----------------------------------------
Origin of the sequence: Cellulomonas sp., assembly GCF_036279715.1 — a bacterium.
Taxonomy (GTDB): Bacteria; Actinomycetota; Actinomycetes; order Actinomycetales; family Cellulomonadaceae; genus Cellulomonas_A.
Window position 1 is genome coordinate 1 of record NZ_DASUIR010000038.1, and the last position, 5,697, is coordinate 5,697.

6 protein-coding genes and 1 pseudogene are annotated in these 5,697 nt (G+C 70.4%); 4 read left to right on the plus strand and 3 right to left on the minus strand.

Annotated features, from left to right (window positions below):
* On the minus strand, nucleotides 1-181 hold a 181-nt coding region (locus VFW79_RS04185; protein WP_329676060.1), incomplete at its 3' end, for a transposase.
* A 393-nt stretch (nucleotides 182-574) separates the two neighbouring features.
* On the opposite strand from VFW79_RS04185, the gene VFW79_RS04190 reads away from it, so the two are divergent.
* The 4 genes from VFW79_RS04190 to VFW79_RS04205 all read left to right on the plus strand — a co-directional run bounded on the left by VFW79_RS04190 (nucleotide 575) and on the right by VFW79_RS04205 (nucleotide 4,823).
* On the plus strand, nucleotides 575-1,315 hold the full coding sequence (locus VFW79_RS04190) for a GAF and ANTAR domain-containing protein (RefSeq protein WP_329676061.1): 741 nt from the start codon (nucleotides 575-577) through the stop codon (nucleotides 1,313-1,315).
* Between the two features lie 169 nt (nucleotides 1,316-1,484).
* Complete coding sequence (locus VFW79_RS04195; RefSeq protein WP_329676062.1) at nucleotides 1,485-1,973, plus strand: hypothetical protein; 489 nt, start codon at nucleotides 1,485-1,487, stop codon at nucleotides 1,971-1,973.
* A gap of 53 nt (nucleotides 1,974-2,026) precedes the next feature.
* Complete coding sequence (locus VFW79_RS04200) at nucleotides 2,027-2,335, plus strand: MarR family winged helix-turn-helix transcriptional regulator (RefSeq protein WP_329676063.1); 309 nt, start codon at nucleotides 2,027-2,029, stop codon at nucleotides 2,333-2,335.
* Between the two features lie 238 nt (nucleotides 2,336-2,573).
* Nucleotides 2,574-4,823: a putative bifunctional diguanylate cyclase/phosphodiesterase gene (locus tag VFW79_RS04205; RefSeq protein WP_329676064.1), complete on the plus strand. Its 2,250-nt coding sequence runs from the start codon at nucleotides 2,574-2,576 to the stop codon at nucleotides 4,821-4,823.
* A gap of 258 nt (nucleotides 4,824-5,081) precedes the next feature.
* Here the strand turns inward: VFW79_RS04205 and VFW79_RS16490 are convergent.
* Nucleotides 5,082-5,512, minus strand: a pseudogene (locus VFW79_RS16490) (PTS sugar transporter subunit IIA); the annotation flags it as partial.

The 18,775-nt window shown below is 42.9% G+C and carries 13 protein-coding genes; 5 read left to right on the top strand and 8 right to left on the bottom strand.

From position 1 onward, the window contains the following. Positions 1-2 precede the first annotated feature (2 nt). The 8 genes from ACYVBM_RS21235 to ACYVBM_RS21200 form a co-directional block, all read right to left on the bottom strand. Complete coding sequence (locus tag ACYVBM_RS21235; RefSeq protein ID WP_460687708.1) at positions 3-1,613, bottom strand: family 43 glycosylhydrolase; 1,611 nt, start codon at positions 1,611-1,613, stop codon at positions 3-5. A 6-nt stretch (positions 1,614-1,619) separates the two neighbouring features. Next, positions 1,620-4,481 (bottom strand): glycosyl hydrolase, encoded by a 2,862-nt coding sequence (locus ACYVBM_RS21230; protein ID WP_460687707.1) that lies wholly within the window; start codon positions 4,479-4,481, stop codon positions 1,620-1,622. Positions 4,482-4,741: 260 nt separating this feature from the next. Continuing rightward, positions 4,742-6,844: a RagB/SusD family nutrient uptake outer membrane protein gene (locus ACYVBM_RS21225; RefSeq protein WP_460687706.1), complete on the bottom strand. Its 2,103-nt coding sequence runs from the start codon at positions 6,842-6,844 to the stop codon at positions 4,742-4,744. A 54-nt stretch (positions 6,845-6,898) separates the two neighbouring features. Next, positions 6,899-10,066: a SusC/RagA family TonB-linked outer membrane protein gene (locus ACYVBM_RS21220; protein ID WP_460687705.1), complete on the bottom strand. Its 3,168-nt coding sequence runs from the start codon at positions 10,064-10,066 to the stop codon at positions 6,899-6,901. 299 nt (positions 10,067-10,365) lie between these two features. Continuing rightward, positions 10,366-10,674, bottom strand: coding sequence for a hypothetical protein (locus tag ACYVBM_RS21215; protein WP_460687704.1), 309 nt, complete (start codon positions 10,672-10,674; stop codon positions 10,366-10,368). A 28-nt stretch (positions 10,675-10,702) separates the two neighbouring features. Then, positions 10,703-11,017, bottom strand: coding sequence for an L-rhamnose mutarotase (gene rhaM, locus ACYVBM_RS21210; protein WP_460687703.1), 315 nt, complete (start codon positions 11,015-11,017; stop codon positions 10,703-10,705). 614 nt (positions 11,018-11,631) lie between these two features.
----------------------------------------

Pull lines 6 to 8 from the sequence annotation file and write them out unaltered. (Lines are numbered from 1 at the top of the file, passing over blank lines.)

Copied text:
* On the minus strand, nucleotides 1-181 hold a 181-nt coding region (locus VFW79_RS04185; protein WP_329676060.1), incomplete at its 3' end, for a transposase.
* A 393-nt stretch (nucleotides 182-574) separates the two neighbouring features.
* On the opposite strand from VFW79_RS04185, the gene VFW79_RS04190 reads away from it, so the two are divergent.